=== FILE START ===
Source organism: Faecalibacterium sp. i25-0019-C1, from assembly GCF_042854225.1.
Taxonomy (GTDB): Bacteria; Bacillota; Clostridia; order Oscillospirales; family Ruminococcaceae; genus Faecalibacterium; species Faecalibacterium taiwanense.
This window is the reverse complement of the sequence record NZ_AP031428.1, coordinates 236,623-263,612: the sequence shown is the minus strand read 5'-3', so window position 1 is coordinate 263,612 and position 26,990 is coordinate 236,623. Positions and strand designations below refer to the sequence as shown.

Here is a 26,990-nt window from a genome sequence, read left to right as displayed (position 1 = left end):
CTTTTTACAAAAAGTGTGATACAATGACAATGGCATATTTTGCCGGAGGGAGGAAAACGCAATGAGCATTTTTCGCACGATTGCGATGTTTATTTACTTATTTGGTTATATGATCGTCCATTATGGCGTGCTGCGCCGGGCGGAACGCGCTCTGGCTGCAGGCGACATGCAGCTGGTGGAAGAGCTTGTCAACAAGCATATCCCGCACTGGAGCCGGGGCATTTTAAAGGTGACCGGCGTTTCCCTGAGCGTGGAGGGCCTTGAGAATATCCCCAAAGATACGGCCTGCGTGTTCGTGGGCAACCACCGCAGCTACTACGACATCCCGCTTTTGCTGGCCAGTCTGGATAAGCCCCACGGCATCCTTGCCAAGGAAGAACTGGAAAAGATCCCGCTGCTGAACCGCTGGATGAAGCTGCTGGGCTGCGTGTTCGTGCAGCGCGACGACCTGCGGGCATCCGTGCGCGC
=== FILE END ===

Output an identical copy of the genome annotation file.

Source organism: Faecalibacterium sp. i25-0019-C1, from assembly GCF_042854225.1.
Taxonomy (GTDB): Bacteria; Bacillota; Clostridia; order Oscillospirales; family Ruminococcaceae; genus Faecalibacterium; species Faecalibacterium taiwanense.
This window is the reverse complement of the sequence record NZ_AP031428.1, coordinates 236,623-263,612: the sequence shown is the minus strand read 5'-3', so window position 1 is coordinate 263,612 and position 26,990 is coordinate 236,623. Positions and strand designations below refer to the sequence as shown.

Here is a 26,990-nt window from a genome sequence, read left to right as displayed (position 1 = left end):
CTTTTTACAAAAAGTGTGATACAATGACAATGGCATATTTTGCCGGAGGGAGGAAAACGCAATGAGCATTTTTCGCACGATTGCGATGTTTATTTACTTATTTGGTTATATGATCGTCCATTATGGCGTGCTGCGCCGGGCGGAACGCGCTCTGGCTGCAGGCGACATGCAGCTGGTGGAAGAGCTTGTCAACAAGCATATCCCGCACTGGAGCCGGGGCATTTTAAAGGTGACCGGCGTTTCCCTGAGCGTGGAGGGCCTTGAGAATATCCCCAAAGATACGGCCTGCGTGTTCGTGGGCAACCACCGCAGCTACTACGACATCCCGCTTTTGCTGGCCAGTCTGGATAAGCCCCACGGCATCCTTGCCAAGGAAGAACTGGAAAAGATCCCGCTGCTGAACCGCTGGATGAAGCTGCTGGGCTGCGTGTTCGTGCAGCGCGACGACCTGCGGGCATCCGTGCGCGC